Friday, August 8, 2014

Funny cannibalism, unfunny cannibalism, and somewhere in between

I didn't set out to see three movies about cannibalism within a space of ten days.

In fact, I didn't set out to see any movies about cannibalism in those ten days, but sometimes, life has a funny way of throwing cannibalism into your path.

I'll start with the two that are overtly about cannibalism, and include this big SPOILER WARNING before I discuss the third, even though that's the one I saw first. Unfortunately, telling you which movie is being spoiled, so you know whether you've seen it or not and should avoid reading about it, would be the spoiler itself in this case. However, it's not that big of a spoiler, so I'll just say ... if you aren't really caught up on the buzzworthy movies this summer, you may find out a little something you don't want to find out about one of those movies if you read this whole post. In any case, I'll include another spoiler warning before I actually start to discuss it, if you want to read to that point.

Funny cannibalism

No, I did not just watch Trey Parker's Cannibal! The Musical, though I have seen it, and the setting for it is actually pretty similar to what I did watch. Rather, Wednesday night on Netflix I watched what I would never have imagined could actually be any good: Antonia Bird's Ravenous. I remember that at the time this came out, I couldn't believe the way it was packaged, would have scoffed at the notion that it could provide anything to anybody other than guffaws.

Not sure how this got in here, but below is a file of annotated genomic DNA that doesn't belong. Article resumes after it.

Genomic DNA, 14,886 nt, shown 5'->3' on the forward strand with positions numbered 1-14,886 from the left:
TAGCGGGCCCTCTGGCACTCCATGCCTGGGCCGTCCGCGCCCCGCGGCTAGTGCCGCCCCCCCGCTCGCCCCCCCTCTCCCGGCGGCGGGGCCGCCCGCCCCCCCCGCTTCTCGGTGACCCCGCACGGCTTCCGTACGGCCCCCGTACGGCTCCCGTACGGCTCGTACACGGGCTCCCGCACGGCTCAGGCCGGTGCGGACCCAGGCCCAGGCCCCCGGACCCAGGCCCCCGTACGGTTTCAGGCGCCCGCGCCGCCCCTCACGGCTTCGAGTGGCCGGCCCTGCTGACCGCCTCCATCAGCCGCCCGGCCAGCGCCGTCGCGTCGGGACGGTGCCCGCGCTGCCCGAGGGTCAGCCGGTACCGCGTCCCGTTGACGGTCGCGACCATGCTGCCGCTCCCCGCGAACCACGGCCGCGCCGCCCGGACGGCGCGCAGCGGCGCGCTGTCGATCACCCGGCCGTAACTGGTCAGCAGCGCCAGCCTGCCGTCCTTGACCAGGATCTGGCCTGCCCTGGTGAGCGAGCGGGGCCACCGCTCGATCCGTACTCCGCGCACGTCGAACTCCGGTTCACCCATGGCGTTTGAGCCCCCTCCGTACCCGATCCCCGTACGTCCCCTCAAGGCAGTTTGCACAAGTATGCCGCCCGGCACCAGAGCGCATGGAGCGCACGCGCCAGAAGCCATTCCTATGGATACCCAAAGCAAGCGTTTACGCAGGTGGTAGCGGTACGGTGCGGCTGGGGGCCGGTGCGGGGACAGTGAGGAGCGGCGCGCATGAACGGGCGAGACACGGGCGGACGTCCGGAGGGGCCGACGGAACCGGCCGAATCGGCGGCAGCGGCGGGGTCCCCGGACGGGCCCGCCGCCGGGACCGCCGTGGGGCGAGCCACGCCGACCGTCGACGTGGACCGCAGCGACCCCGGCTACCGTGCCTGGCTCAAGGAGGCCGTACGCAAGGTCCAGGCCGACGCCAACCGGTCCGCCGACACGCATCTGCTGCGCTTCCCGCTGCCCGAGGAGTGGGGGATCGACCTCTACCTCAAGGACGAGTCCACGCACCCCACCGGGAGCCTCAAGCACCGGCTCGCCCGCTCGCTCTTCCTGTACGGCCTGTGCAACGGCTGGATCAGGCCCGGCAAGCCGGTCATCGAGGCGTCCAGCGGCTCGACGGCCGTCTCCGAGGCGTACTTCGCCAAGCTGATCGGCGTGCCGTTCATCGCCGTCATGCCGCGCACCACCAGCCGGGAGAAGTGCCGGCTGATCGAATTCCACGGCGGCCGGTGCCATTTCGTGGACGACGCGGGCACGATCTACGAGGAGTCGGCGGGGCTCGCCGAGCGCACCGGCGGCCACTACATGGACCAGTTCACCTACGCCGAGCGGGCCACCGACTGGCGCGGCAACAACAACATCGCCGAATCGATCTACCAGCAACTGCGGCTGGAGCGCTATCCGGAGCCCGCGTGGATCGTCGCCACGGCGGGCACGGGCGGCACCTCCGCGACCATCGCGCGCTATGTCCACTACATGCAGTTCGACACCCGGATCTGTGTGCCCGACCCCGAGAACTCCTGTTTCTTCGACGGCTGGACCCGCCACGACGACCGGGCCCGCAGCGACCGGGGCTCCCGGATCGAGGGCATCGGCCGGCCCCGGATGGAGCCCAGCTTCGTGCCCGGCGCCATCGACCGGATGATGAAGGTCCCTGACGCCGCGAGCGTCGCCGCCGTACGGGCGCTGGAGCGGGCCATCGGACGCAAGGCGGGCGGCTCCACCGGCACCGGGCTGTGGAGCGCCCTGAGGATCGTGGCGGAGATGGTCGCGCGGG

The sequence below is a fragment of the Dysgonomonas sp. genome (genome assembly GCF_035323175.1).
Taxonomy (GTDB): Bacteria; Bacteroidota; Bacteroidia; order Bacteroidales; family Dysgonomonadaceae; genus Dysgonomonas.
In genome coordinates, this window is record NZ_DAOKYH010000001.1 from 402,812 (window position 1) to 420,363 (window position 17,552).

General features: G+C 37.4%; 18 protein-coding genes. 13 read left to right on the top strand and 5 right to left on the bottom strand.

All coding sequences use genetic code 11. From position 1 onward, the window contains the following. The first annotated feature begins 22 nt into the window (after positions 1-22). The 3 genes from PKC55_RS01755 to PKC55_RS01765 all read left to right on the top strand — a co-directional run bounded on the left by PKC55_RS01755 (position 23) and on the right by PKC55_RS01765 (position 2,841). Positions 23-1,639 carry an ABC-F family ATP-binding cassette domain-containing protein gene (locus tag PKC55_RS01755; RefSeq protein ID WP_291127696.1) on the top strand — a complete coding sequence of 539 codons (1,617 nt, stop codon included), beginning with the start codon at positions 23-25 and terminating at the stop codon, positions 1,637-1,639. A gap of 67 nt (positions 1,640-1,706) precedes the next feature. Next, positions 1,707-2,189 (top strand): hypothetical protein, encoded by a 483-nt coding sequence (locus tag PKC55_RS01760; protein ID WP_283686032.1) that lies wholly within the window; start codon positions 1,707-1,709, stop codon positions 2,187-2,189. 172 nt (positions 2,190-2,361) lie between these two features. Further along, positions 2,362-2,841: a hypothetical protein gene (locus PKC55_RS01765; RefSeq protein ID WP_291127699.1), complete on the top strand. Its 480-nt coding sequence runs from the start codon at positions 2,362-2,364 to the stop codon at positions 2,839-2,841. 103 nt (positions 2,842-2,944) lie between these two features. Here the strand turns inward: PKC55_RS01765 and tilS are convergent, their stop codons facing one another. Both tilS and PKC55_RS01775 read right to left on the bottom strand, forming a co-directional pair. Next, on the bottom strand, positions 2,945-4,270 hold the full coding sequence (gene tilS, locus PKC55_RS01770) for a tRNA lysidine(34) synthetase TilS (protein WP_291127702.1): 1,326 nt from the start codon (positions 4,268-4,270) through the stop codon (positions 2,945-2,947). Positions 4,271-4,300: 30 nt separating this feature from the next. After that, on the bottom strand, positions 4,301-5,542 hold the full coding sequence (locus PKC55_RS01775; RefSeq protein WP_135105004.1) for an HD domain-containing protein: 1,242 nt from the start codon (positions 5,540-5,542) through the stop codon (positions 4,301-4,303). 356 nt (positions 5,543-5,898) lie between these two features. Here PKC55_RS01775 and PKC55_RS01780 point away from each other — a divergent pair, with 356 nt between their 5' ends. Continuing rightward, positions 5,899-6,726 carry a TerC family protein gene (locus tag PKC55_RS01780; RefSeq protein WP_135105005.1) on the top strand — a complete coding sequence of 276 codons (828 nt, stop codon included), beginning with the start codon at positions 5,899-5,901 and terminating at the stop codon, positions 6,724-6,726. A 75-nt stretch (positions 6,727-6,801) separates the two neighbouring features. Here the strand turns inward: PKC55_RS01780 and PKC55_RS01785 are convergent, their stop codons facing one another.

I was right, but not in the way I thought.

It's clear from moment one of Ravenous that this movie is intended to be funny. It starts with two quotations on screen, the first a Nietzche quotation about fighting the beast without becoming the beast ... and the second the following: "Eat me." Attributed to Anonymous.

Yes, indeed.

The opening credits gave me two other causes for hope: The film is directed by Bird, an acclaimed director who helmed the movie Priest (the one starring Linus Roache, not the one starring Paul Bettany), and its score was the work of Blur's Damon Albarn and a composer named Michael Nyman. Reading up on the movie after the fact, I discover that Bird was actually the third director on the film after original director Milcho Manchevski was booted and the cast rejected replacement studio hack Raja Gosnell. So maybe her credit was something of a false friend, but it was a friend indeed during a moment of apprehension.

This may have been a troubled production, but it doesn't show in the final product. Oh no, this movie is not for everybody, but it is a surprisingly skillful and smartly executed movie that is exactly what it seems it means to be. It's a story of people who eat people to survive harsh wintry conditions in the American west ... initially out of desperation, but eventually out of the very specific type of hunger bequeathed upon them by their prior dietary transgressions.